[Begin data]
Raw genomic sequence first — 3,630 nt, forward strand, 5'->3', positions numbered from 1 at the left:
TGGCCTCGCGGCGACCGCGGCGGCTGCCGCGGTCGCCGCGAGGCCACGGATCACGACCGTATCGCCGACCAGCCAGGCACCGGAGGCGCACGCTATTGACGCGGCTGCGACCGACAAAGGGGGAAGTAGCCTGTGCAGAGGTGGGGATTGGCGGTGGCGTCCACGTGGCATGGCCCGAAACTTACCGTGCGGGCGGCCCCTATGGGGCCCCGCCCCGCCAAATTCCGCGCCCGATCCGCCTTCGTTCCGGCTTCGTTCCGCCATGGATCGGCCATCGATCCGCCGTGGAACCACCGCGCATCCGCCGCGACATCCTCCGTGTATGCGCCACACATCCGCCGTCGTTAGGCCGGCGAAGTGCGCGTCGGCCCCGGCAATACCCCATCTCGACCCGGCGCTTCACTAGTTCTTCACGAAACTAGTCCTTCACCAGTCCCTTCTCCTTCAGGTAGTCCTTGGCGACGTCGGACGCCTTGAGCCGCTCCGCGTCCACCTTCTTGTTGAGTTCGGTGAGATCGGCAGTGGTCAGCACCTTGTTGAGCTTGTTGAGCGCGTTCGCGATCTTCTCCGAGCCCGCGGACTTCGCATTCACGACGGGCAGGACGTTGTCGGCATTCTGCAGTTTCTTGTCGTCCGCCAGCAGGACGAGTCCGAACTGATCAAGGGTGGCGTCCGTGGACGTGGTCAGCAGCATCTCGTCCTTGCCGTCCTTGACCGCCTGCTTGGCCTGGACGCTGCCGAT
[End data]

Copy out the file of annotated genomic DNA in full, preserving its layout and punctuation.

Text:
Raw genomic sequence first — 3,630 nt, forward strand, 5'->3', positions numbered from 1 at the left:
TGGCCTCGCGGCGACCGCGGCGGCTGCCGCGGTCGCCGCGAGGCCACGGATCACGACCGTATCGCCGACCAGCCAGGCACCGGAGGCGCACGCTATTGACGCGGCTGCGACCGACAAAGGGGGAAGTAGCCTGTGCAGAGGTGGGGATTGGCGGTGGCGTCCACGTGGCATGGCCCGAAACTTACCGTGCGGGCGGCCCCTATGGGGCCCCGCCCCGCCAAATTCCGCGCCCGATCCGCCTTCGTTCCGGCTTCGTTCCGCCATGGATCGGCCATCGATCCGCCGTGGAACCACCGCGCATCCGCCGCGACATCCTCCGTGTATGCGCCACACATCCGCCGTCGTTAGGCCGGCGAAGTGCGCGTCGGCCCCGGCAATACCCCATCTCGACCCGGCGCTTCACTAGTTCTTCACGAAACTAGTCCTTCACCAGTCCCTTCTCCTTCAGGTAGTCCTTGGCGACGTCGGACGCCTTGAGCCGCTCCGCGTCCACCTTCTTGTTGAGTTCGGTGAGATCGGCAGTGGTCAGCACCTTGTTGAGCTTGTTGAGCGCGTTCGCGATCTTCTCCGAGCCCGCGGACTTCGCATTCACGACGGGCAGGACGTTGTCGGCATTCTGCAGTTTCTTGTCGTCCGCCAGCAGGACGAGTCCGAACTGATCAAGGGTGGCGTCCGTGGACGTGGTCAGCAGCATCTCGTCCTTGCCGTCCTTGACCGCCTGCTTGGCCTGGACGCTGCCGAT